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I was moved by the beauty and magic of this novel. I had to remind myself this is a young adult novel and honestly I’m convinced this may find its home amongst other greats such as One Hundred Years of Solitude and Song of Solomon.  Magical realism is a non-genre that grants literary clout but also gives us a new view of the world that is delicious as the baked goods the women of the family create in their bakery. The promised tragedy hinted throughout the book is brutal; a comparison to Lovely Bones can be a helpful guide for potential readers. Oh, yes did I forget to mention our protagonist Ava has wings? Her family’s story does little to explain this but it does illuminate the magic, mystery, and tragedy of love. Is it a blessing or a curse? Can we protect our loved ones from the world or does it simply seal their fate?

Recommended for age 14 and up. --reviewed by Renee, Books Inc. Castro

This book is effing whack. It’s about Catholic school. Or, it’s about the Midwest. Or unstoppable corn. Or being horny all the time. Or else an apocalypse caused by gigantic man eating praying mantises, the size of refrigerators. Or about coming of age, and still being confused. I don’t know. It’s awesome. Just read it. For ages 14+ --Reviewed by Maggie, Books Inc. Children's Department Director

The Violet Hour is a heart-pounding fast-paced debut novel from local author Whitney Miller. With twists and turns and a sprinkle of lies, it's a novel that will have you questioning just about everything you have ever seen or believed. Follow 17-year-old Harlow Wintergreen asshe tries to confront the murderous voice in her head...and unravels the very fabric of the world as she does so. With a heroine this strong, a plot this refreshingly new, and a voice decidedly different from anything else out there, why wouldn't you give this book a try? -- Katherine from Books Inc. Laurel Village

 

I know it’s only March, but I can already tell that Panic is going to be one of the best books I’ll read all year. Upon starting it, I didn’t stop, not once, and I read through all the way to the end in just one day. I’ve been a long time fan of Lauren Oliver and when I found out about Panic I had to keep myself from screaming inappropriately in the faces of everyone around me. Panic is intense, mysterious, and psychologically thrilling. On more than one occasion I found my hands pressed up against my face and my jaw dropped in shock. This is a book that will keep you guessing and sweating until the very last page. Panic may be her newest, but it’s also Oliver’s best book so far.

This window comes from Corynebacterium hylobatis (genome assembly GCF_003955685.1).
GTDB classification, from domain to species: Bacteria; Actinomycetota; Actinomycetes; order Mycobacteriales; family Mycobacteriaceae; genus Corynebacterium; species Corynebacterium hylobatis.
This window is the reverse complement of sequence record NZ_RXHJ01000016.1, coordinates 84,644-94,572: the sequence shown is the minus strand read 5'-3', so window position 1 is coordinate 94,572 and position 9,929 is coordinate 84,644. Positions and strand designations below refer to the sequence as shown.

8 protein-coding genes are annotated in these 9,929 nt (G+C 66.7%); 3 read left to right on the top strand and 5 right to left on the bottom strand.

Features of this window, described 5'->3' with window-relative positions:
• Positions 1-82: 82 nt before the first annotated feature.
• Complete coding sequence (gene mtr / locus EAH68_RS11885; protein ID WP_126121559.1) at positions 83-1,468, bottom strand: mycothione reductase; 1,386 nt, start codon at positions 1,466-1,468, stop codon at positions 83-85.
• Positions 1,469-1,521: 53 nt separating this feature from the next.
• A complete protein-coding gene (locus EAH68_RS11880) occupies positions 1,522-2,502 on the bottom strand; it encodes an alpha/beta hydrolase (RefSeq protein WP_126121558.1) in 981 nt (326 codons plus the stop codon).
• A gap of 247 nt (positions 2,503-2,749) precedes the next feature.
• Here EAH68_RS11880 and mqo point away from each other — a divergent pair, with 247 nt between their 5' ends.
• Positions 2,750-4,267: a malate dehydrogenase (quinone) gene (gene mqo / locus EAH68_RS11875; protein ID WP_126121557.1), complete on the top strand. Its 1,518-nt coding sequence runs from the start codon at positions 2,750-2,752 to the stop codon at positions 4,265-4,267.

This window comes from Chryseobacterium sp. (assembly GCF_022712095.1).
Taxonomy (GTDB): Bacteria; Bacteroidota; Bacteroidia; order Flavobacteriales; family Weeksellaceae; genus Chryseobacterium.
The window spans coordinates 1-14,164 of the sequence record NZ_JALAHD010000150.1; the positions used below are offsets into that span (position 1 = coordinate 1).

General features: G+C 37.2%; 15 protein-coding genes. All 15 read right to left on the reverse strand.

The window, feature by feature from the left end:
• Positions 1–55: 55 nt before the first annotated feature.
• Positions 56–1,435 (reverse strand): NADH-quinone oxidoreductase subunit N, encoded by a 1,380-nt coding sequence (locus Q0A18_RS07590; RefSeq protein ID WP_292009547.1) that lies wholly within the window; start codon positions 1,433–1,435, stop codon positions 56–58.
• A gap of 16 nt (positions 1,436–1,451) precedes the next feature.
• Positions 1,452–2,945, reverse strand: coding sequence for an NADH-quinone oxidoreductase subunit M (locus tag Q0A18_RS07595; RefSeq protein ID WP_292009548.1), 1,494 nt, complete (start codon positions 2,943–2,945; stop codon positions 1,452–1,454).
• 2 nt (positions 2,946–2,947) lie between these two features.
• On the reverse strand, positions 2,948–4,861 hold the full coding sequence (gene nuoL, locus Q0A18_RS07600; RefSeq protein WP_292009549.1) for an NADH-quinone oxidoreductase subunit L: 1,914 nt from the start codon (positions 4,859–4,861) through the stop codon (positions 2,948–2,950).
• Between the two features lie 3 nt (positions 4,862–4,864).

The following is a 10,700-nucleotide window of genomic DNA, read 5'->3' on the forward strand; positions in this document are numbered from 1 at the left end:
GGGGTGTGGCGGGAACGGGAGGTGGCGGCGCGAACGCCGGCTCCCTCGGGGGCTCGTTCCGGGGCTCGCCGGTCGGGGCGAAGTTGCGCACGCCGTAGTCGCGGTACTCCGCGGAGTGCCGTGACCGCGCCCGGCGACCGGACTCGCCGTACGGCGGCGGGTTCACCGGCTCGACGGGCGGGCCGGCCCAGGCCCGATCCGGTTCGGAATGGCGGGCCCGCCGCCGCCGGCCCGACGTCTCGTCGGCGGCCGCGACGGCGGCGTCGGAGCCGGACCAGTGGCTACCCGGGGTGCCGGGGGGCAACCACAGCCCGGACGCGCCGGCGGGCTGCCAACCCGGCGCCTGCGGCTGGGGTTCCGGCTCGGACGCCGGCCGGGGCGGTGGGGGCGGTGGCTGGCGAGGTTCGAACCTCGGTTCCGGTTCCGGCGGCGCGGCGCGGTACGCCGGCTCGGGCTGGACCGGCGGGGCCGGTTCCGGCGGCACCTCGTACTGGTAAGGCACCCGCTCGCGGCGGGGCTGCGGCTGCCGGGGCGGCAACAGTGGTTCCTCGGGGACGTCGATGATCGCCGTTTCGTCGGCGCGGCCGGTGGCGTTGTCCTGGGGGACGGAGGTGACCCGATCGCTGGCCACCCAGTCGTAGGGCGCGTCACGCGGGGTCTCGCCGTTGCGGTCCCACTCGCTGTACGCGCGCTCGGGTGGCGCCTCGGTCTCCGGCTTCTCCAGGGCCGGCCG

The game of Panic is simple: compete in every challenge, do the best, and win the prize. The prize is always money and this year it’s over $60,000. It seems easy enough, but not every one has the courage to play. The challenges are difficult, sometimes even deadly. How far would you go to win? You’ll never believe what these kids will do for money.

Recently dumped Heather is insecure and emotionally damaged due to her troubled home life and Dodge is the unpopular kid from the wrong side of the tracks. Told in duel points of view between these two teens, Panic tells the story of not just the kids competing, but the small town as a whole. Oliver’s writing style makes it easy to discern Heather’s voice from Dodge’s and the authenticity of their emotions and motives creates a realistic experience for the reader. I found myself immersed in this small town, rooting for Heather and Dodge, but unsure about who I truly wanted to win the game.

Panic is a book that you’ll remember long after you’ve finished. It’s brilliant, terrifying, and heartbreaking. Not since The Unbecoming of Mara Dyer by Michelle Hodkin have I read a book so psychologically mind-bending, and I truly think Lauren Oliver has found her new calling. This is a book you don’t want to miss! -- Anna at Books Inc. Palo Alto 

Harbinger "Harry" Robert Francis Jones was tied up to a tree, which was then hit by lightning. And he bears the scars of that horrific event into his teen years, which forces him into solitude. But when he gets older, he meets Johnny, his becomes best friend. Soon, they start a punk rock band called The Scar Boys and craziness ensues. This book revolves around their dysfunctional, and at times toxic, relationship. Johnny is a persuasive, self-important, narcissistic jerk but Harry literally doesn't have any better options. He just goes along with whatever Johnny wants, even after Johnny pursues a relationship with the girl Harry falls in love with. Full of great rock music and complicated characters, this book is a quick read for anyone who loves music and it's power.

--Reviewed by Ren, Compass Books in SFO

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